Photo Diodes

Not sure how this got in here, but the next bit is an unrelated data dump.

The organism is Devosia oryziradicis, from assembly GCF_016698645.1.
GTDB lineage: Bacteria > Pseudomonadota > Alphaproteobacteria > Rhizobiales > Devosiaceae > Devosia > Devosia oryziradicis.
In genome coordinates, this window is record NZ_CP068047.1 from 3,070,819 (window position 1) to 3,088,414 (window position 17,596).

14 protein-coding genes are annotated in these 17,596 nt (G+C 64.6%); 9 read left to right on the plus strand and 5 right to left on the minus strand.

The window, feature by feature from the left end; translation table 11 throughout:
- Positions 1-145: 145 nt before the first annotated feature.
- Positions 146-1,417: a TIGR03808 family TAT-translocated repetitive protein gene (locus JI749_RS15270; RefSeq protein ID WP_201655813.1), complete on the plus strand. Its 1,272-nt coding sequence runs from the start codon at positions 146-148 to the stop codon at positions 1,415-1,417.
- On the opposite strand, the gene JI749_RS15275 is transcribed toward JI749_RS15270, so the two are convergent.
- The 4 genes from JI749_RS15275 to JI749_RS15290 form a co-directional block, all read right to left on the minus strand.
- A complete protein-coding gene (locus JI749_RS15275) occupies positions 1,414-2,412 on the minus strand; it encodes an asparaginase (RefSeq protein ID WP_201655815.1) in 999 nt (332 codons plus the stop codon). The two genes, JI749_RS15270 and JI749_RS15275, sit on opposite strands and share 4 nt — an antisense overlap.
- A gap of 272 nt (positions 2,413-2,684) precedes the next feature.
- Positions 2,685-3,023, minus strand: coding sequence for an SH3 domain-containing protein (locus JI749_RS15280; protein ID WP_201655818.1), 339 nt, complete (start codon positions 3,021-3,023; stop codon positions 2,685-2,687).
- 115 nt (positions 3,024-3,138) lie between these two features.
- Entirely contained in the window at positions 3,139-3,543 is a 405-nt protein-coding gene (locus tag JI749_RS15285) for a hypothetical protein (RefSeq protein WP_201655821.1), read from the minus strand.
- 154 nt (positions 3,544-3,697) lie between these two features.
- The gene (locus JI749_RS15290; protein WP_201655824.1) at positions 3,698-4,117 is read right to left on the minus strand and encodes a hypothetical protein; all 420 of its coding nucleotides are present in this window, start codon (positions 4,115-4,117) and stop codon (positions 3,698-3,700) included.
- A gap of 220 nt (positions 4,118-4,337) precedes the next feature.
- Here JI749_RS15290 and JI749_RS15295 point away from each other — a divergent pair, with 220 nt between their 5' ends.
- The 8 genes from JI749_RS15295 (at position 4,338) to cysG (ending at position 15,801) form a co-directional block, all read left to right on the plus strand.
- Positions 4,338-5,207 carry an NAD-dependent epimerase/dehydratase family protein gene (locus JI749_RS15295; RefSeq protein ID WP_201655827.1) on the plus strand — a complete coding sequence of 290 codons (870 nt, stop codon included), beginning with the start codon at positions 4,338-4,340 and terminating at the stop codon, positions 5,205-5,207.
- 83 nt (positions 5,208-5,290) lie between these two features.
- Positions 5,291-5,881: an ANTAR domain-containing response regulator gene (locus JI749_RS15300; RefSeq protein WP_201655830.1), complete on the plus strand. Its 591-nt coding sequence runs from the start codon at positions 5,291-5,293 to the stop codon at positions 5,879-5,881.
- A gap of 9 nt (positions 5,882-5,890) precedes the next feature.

Photo diodes are a semiconductor device, made of a material like silicon, which converts light into current. The current is generated when the photons are absorbed into it. Similar to semiconductor diodes, they may be either exposed (to detect UV or X-rays) or packaged with window or optical fibre connections to allow light to reach the sensitive part of the device. Their circuitry can be changed for digital, control switching or digital signal processing. Photo diodes are judged by their responses, dark current, response time and noise-equivalent power. There are several types of photo diodes. They can be combined with LED to detect the presence of a mechanical obstruction to a beam or to couple two circuits. The PN junction version is less used today and the PIN type is the most common because it generates more current. The avalanche photo diode has a reverse bias and increased responsivity. Generally, they can be operated in two modes: the photovoltaic or photoconductive mode. Photo diodes have a number of applications. They are used to make accurate measurements of light intensity in science and industry. The components in cameras to measure light are also photo diodes. They are installed in smoke detectors, CD players and the receivers for infrared remote control.

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